• Brown Rice Pasta

  • Sweet Potato

  • Quinoa, Amaranth, Buckwheat Or Millet.
Be sure to drink lots of water and always eat your fiber with a healthy protein source - this will help increase the amount you absorb it.

One study indicates that a high fibre diet for women with PCOS can lead to lower insulin resistance and lower belly fat but does not have the same impact for women without PCOS. Fascinating, right?

Tip 5: Reduce processed foods

Processed foods are a major contributor to weight gain in those with PCOS, as well as those without.

Most processed food options contain high amounts of sugar and carbs which leads to these carbohydrates being stored rather than burned for energy.

Heavily processed foods and refined carbohydrates have the ability to increase insulin production in women with PCOS.

Scientists have identified that progesterone and insulin can work in opposition to each other.

Progesterone decreases insulin’s effect on glucose in women without PCOS.

However, in the presence of PCOS, progesterone promotes the effects of insulin on glucose levels.

Advanced Glycation End-products (AGE’s) may be increased with PCOS and exacerbate this problem. AGEs are created by a non-enzymatic reaction between proteins and sugars.

These AGEs accumulate over time and have been linked to inflammation, nerve damage, and other chronic health diseases like diabetes.

Equally, processed meats are something to stay away from as they increase inflammation in the body.

Inflammation is a major issue in women with PCOS as it inhibits the full effectiveness of insulin.

As mentioned earlier, insulin is what regulates glucose levels.

Insulin can also inhibit other effects of progesterone which can lead to more weight gain when one has PCOS.

People who eat more processed meats are at a higher risk of developing type-II diabetes and those who consume more sugar have an increased likelihood of gaining weight.

In summary, processed foods are one of THE biggest no-no's for women with PCOS.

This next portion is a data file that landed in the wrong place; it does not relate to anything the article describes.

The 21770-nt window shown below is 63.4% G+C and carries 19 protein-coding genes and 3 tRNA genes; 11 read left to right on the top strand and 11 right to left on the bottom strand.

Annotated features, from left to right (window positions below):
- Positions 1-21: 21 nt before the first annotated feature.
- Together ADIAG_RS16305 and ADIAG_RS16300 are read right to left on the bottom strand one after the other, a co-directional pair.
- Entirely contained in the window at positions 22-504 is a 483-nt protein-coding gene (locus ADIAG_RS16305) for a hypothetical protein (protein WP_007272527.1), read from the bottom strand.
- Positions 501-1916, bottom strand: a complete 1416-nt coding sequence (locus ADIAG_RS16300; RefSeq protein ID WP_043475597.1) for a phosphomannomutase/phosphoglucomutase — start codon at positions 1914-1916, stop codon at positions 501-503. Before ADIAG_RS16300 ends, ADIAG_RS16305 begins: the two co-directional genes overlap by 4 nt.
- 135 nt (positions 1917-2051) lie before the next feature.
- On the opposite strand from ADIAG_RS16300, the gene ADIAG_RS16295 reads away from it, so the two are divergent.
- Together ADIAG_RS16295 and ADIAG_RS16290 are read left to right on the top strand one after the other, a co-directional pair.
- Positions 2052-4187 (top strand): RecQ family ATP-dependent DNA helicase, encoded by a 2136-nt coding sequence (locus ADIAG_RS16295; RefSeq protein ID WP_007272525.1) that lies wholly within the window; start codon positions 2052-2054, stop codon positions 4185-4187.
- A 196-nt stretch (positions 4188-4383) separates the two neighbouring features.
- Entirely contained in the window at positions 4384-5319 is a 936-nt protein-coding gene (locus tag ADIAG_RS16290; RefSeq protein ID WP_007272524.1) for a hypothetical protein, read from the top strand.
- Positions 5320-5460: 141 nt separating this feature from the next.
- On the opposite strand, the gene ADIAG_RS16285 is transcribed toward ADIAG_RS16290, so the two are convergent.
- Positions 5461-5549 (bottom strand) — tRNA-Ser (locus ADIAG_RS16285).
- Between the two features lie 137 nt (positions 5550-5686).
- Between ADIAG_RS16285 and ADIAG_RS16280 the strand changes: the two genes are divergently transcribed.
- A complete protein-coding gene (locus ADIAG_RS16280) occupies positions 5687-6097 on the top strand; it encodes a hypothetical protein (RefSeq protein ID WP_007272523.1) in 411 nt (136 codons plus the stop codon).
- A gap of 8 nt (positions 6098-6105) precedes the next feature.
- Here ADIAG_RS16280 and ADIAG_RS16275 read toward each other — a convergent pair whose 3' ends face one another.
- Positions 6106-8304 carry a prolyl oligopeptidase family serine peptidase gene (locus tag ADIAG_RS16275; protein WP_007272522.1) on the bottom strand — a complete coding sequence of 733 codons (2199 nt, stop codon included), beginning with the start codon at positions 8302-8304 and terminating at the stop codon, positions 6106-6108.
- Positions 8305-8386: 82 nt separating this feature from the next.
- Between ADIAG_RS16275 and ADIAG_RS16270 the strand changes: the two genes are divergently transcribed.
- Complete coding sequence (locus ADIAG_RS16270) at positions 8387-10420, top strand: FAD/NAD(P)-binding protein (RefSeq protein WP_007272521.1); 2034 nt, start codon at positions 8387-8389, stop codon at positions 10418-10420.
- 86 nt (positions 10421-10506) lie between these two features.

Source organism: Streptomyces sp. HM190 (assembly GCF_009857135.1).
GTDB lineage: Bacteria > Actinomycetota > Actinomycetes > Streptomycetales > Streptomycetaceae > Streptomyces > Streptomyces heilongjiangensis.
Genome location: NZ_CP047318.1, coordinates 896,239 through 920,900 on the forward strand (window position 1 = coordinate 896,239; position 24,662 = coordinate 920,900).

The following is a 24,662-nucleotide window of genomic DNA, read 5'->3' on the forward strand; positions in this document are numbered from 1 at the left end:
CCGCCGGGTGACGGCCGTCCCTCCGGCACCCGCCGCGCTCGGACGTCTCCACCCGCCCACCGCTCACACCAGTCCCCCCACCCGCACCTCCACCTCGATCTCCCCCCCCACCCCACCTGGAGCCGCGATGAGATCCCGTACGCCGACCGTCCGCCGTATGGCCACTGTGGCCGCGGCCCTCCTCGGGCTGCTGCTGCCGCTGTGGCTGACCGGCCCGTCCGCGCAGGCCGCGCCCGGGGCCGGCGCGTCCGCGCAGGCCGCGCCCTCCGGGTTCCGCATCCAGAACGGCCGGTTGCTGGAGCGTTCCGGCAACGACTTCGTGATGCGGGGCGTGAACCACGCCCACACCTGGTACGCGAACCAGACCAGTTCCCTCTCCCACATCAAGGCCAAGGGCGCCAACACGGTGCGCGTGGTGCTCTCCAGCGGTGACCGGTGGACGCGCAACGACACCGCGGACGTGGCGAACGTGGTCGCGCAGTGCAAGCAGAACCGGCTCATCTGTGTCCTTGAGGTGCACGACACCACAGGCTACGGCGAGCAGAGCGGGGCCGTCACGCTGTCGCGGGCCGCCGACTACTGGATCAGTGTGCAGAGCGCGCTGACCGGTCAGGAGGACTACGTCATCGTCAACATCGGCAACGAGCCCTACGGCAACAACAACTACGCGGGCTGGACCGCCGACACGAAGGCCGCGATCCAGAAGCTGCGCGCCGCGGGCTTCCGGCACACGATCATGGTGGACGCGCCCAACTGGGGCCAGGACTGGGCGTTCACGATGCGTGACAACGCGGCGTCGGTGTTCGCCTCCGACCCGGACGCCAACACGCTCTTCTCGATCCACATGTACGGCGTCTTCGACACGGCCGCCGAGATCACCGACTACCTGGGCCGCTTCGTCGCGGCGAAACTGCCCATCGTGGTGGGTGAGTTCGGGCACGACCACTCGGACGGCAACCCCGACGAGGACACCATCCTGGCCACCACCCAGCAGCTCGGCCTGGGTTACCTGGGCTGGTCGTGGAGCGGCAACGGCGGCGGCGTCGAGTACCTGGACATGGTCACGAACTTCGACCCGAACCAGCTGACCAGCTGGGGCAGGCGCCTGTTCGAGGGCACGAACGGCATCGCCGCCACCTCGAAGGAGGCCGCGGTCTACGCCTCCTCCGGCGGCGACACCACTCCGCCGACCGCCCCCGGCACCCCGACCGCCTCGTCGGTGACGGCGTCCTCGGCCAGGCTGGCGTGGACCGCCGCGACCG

Tip 6: Limit added sugars

Limiting added sugars is extremely critical in a similar way to reducing processed foods.

Added sugars are defined as any sugars or syrup that is added to a food product by the manufacturer, cook or consumer.

 Added sugars include corn syrup, raw sugar, high-fructose corn syrup and other sweeteners such as molasses, cane juice, agave nectar and honey.

A study found that women with PCOS have increased blood sugar levels after consuming an extra 20 grams of added sugars while those without PCOS did not experience this same increase.

The consumption of 20 grams of added sugars increases insulin production in women with PCOS but not those without it.

Refined sugars are insidious and can be found in a number of sneaky places.

Some Of The Key Places For Hidden Sugars Include:

  •     Soft Drinks, Energy Drinks And Fruit Juice.

  •     Baked Goods Like Cookies, Cakes, Brownies And Other Desserts (Including Sugar In Coffee)

  •     Condiments Like Mayonnaise, Ketchup, Salad Dressings, BBQ Sauce And All Sauces.

  •     Sauces Such As Teriyaki Sauce And Steak Sauce.

Tip 7: Remove unhealthy fats

Not all fat is bad fat!

As mentioned above, I am always going on about this one. 

When you're trying to lose weight with PCOS, or even simply manage most hormonal imbalances, you want to look at the naughty fats: hydrogenated or trans fats.

If you have PCOS, avoid foods with unhealthy fats such as hydrogenated or trans fat.

This helps to lower estrogen levels and can help your symptoms of the condition. 

Polyunsaturated and monounsaturated fats are better for managing hormone-sensitive conditions like PCOS because they don't elevate estrogen levels in women's bodies.

By eating foods that are high in bad fats you not only increase your risk of heart disease, diabetes, and obesity -- but also have a higher chance of worsening your PCOS symptoms.

Trans fats are processed in order to enable them to be solid at room temperature. 

Trans fats are created when liquid vegetable or animal oils are . 

This process is called hydrogenation and while this sounds harmless enough, the trans fat that is created is the most dangerous type of fat for your health.

In Summary, Why Trans Fats Are Bad For Women With PCOS:

  •     Trans Fats Will Promote Inflammation

  •     They Affect Progesterone And Insulin Levels
Make sure you focus on eating whole foods instead of processed and oily takeaway and microwave meals. Start cooking, girl!

Tip 8: Eat healthy fats

On the other side of the coin, healthy fats will not make you fat.